There, an admirer ( our dance student/ show videographer/ now friend) consistently tipped me one hundred dollar bills, every week, for a couple of months.. until he ran out of money I guess.. haha.. or realized he could not buy my love ( also, there he met his girlfriend in the audience.. now ex, but good friend.)

Do you have any other special talents/skills/occupations besides (or that compliment) your belly dancing?
              I feel that my background in ballet and Flamenco dance has enriched my belly dance style/ vocabulary greatly.
I also played cello for three years in middle school, so I believe that my musical experiences have also helped me in understanding/ translating music into movement. I have a natural sense of timing. For a period of time I was instructing basic Middle Eastern Rhythms for the Doumbek classes in Monterey.

What is your favorite or signature style of belly dance that you teach or perform?  Do you have a specialty that people recognize you for?
I admire classical Egyptian style belly dance... but I like to fuse that inspiration with other dance experiences... I don’t want to copy anyone.. we all take and borrow from our inspirations, but i strive to find my own presentation.  I’ve been told  my dance style is very fluid.

Do you have any special projects you are working on personally that you would like to share about?
I hope to soon make a website for my mother’s belly dance costume designs. It will most likely be titled “BellySema Couture”. My mother is an artist but her creativity extends to many directions, fortunately or me: costume design. She hesitates to advertise her costumes to the public because they are very time consuming, one a a kind, hand sewn creations. She prefers to focus on her art work as that is her profession. However,  I get so many compliments on her designs that I feel if someone fully understands the value of her rare creations they should be able to inquire about owning or commissioning one of her costume designs.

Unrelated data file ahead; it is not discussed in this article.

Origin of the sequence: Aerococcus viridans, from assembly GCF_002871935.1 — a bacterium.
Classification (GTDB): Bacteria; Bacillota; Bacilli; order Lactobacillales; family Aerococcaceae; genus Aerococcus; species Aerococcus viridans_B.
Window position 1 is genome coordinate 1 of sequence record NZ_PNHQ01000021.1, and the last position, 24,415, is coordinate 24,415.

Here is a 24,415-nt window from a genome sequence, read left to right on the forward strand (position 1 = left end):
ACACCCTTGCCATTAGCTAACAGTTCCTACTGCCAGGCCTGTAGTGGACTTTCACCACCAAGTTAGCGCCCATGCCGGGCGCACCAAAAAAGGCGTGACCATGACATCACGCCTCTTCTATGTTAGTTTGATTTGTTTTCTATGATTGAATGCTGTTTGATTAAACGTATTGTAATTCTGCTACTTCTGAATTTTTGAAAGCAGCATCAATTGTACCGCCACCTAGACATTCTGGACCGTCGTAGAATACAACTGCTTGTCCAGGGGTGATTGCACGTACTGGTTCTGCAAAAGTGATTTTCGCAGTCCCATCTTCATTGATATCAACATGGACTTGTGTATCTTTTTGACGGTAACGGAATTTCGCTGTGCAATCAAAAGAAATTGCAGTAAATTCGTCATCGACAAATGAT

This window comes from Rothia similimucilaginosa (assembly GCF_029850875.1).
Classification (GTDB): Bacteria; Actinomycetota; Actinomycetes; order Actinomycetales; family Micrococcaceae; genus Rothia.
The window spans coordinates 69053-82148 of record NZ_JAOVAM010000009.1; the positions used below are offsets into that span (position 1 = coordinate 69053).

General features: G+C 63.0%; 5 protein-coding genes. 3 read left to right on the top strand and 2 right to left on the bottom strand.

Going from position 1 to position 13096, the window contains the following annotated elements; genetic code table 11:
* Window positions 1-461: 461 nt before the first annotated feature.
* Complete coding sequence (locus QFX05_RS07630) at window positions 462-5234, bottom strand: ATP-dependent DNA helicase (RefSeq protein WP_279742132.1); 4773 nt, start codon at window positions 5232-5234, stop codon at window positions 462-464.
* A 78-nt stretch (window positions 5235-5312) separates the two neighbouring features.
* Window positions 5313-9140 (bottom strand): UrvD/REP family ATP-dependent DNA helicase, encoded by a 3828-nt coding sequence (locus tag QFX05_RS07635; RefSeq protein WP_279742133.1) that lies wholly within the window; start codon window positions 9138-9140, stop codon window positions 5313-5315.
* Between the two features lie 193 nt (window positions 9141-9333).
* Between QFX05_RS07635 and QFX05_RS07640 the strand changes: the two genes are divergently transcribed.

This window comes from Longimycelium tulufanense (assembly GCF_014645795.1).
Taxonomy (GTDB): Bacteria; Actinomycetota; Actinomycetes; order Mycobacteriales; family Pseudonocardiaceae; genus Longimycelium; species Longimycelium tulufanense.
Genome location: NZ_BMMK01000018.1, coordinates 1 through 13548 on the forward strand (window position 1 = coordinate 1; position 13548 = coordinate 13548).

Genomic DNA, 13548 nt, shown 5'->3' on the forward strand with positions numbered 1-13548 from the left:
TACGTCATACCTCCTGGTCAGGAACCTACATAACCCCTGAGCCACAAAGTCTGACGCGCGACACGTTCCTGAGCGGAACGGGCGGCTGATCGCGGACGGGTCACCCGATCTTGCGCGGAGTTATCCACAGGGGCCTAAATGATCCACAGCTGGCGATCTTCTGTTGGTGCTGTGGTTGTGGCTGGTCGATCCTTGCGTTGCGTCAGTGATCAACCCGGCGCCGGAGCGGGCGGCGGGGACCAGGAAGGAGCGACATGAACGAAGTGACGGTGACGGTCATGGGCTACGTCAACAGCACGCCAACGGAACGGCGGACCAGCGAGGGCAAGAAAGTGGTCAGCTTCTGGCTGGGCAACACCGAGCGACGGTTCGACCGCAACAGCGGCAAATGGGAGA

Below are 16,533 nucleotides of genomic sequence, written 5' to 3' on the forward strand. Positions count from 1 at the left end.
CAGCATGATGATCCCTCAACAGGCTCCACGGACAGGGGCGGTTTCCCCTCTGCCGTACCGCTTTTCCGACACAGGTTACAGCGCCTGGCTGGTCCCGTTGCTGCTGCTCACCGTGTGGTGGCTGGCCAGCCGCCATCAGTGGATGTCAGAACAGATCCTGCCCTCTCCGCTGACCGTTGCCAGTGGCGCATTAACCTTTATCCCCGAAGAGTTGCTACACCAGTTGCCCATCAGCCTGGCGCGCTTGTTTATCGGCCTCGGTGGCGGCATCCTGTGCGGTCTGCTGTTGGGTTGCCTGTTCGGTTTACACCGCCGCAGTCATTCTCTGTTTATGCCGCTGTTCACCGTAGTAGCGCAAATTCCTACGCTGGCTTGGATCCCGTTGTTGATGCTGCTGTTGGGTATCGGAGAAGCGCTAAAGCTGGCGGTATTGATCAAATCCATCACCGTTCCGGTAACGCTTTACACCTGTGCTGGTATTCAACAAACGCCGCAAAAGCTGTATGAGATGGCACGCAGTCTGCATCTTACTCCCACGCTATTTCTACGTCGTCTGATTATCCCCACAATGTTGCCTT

Why do you love belly dancing?
I love belly dancing because anyone can learn it with enough focus and training... and it is especially complimentary for female overall well-being. The dance form  itself does not discriminate based on age, body shape, weight, height, sex.. etc. Any one can be a belly dancer with enough dedication.
              I also like belly dance because it partially stems from Middle eastern social dancing. I’ve noticed many people are afraid to dance in public, and I like to set an example for them/ inspire them to get out of their shells and live a little more. Seize the moment..  we are our own worst critics, so it’s only our own judgements we have to conquer.
When I studied ballet as a child, I never felt I would become a ballerina because i didn’t fit the standard ballet body type: I was tall and later curvy, and that wasn’t ideal for ballet. In studying Flamenco dance, my feet began to hurt having to wear the traditional heeled Flamenco shoes, and I have have bunions which made performing Flamenco even harder on my feet. I liked that belly dance can be performed with out shoes.
I love the fluidity of belly dance, the richness of it’s cultural origins, the variety of styles in the dance form, the complexity of it’s music,  and the overall health benefits of the dance.

What is your favorite music to dance to?  Why?  Any favorite bands/groups/artists?